Clear up confusion over vaccination plan

People line up to register for the covid19 vaccine at the Barataria Health Centre. Photo by Jeff Mayers - Jeff Mayers
People line up to register for the covid19 vaccine at the Barataria Health Centre. Photo by Jeff Mayers - Jeff Mayers

TEETHING problems are to be expected in the State’s covid19 vaccination programme. However, the Ministry of Health needs to be more proactive in how it caters to the elderly.

And it needs to do a better job of communicating to members of the public, of whatever age.

The ministry should be lauded for surpassing its target of 1,000 jabs a day on Tuesday.

But scenes of people congregating outside health centres and the reports of dozens of senior citizens turning up and waiting for hours left a lot to be desired.

It is obvious that many people are unclear about where they stand in the current order of precedence for a vaccine.

The ministry is dealing with healthcare workers and those 60 and older with non-communicable diseases (NCD) who attend public health clinics.

Others with NCDs may also make appointments to get the vaccine.

The ministry has said it will contact patients in clinics, but this has been spotty. It has also urged patients to make appointments, but people calling hotlines have been met with busy signals.

Lots of elderly people seem confused about how or where to sign up.

Adding to the confusion, even nurses have reportedly given seniors incorrect information. Such seniors may not have ready access to the ministry’s website.

We recommend the state devise a specific strategy to deal with the vaccination of those 60 and over. The focus should be on going to seniors, not making them line up and wait for hours.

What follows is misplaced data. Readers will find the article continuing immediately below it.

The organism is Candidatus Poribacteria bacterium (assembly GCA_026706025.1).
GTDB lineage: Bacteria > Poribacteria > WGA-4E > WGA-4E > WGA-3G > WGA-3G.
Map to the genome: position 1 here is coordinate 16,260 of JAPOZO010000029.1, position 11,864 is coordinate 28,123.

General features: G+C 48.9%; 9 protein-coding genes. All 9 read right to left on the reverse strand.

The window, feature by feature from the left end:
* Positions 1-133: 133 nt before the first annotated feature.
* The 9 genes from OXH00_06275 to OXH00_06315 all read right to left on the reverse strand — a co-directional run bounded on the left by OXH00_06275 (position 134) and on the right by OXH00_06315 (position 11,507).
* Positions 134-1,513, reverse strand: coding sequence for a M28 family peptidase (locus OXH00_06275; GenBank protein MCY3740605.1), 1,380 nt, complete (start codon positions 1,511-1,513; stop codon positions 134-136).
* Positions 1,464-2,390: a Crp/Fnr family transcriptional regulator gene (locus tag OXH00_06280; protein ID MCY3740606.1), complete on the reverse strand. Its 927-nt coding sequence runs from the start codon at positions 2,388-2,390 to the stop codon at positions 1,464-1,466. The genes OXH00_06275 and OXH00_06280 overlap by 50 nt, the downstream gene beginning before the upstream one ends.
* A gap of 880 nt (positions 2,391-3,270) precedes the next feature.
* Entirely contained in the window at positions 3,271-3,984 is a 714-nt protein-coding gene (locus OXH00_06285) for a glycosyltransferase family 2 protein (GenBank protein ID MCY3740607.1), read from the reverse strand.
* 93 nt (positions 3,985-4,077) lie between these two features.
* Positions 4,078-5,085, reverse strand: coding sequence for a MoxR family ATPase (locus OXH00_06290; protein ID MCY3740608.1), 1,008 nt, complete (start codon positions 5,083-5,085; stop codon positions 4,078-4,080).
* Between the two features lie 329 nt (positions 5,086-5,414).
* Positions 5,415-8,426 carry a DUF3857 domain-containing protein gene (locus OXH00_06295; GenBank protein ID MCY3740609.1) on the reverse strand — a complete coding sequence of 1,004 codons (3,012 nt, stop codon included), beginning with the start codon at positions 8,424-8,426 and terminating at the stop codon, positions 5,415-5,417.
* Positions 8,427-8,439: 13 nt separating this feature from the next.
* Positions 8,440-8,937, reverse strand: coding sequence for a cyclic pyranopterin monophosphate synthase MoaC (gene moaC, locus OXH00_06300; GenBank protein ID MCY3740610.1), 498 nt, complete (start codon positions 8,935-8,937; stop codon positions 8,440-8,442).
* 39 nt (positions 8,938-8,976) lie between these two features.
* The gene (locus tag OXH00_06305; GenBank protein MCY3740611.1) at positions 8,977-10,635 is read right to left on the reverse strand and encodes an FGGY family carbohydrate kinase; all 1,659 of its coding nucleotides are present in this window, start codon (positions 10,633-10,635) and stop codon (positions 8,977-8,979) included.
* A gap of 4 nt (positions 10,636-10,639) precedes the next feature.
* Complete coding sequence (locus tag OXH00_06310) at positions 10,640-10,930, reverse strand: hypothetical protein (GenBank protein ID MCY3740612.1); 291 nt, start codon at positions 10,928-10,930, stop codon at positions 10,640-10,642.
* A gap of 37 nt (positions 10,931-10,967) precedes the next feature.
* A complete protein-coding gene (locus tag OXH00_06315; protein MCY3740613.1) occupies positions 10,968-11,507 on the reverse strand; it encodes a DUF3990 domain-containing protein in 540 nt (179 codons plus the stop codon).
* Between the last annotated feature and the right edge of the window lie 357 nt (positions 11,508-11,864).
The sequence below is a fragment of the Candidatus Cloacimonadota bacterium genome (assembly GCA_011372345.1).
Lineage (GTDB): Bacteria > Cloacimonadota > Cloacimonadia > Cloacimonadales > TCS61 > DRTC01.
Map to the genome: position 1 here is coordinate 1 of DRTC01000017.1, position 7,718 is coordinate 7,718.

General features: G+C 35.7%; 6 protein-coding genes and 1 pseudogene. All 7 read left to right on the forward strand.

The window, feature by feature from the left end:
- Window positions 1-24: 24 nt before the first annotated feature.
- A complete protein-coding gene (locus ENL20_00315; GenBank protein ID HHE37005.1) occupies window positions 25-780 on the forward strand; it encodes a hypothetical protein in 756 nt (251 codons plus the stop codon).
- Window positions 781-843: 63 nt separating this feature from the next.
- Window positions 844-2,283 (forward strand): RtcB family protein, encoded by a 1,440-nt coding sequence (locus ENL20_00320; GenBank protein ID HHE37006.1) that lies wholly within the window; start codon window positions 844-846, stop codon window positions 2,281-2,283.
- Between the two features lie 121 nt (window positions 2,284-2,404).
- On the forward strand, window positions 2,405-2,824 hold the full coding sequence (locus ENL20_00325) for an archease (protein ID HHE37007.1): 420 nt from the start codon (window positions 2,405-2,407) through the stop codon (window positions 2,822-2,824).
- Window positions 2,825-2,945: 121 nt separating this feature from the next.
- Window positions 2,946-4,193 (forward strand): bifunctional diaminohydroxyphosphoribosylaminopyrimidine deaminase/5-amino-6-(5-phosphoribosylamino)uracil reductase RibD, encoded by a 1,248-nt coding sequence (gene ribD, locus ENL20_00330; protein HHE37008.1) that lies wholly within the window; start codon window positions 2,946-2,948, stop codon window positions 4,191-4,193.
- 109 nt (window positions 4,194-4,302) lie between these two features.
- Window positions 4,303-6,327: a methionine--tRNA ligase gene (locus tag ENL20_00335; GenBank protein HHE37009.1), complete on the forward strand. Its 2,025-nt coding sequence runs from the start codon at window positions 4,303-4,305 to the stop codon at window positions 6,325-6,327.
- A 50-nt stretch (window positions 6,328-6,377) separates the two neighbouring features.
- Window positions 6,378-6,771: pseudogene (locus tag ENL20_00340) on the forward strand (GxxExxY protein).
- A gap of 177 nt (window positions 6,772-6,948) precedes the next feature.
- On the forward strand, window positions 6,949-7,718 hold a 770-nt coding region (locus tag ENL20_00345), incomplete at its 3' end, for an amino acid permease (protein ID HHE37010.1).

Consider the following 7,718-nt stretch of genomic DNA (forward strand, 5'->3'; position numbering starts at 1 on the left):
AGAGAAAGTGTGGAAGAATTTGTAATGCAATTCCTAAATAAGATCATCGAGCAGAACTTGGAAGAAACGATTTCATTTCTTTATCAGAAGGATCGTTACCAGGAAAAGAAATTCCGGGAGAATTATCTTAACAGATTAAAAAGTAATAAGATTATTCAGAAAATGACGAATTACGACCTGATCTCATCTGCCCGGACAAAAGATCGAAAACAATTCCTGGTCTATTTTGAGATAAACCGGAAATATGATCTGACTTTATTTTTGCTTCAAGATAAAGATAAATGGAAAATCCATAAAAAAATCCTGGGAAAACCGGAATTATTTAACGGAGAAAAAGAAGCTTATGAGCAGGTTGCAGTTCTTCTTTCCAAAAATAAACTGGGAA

This strategy could involve several components. Firstly, the ministry should vaccinate people in care homes, including those with mobility issues who may be unable to attend health facilities. While we have been relatively lucky in that deaths in these facilities are not known to be as high as elsewhere, international experience shows that such homes are potential hotbeds of infection for covid19.

Secondly, regional health authorities should be more proactive in contacting elderly people in clinics known to them. They should take in front and avoid misunderstanding.

Thirdly, the ministry should engage the co-operation of churches, religious bodies and community organisations in order to reach elderly people who may not be in clinics but who are nonetheless eligible. The state can also draw on census data in order to pinpoint priority groups.

While seniors are having trouble getting through, children who are not eligible seem to be having no such problems. According to Tobago health officials, parents have been trying to register their children for vaccination, even though the state is currently following world health guidance, which has not advised children or pregnant women be inoculated.

The ministry must do more than just issuing statements and hoping for the best. In addition to adding phone lines, there needs to be a robust, dedicated team of trained officials reaching out to citizens, fielding queries, and bolstering confidence in the process.


"Clear up confusion over vaccination plan"

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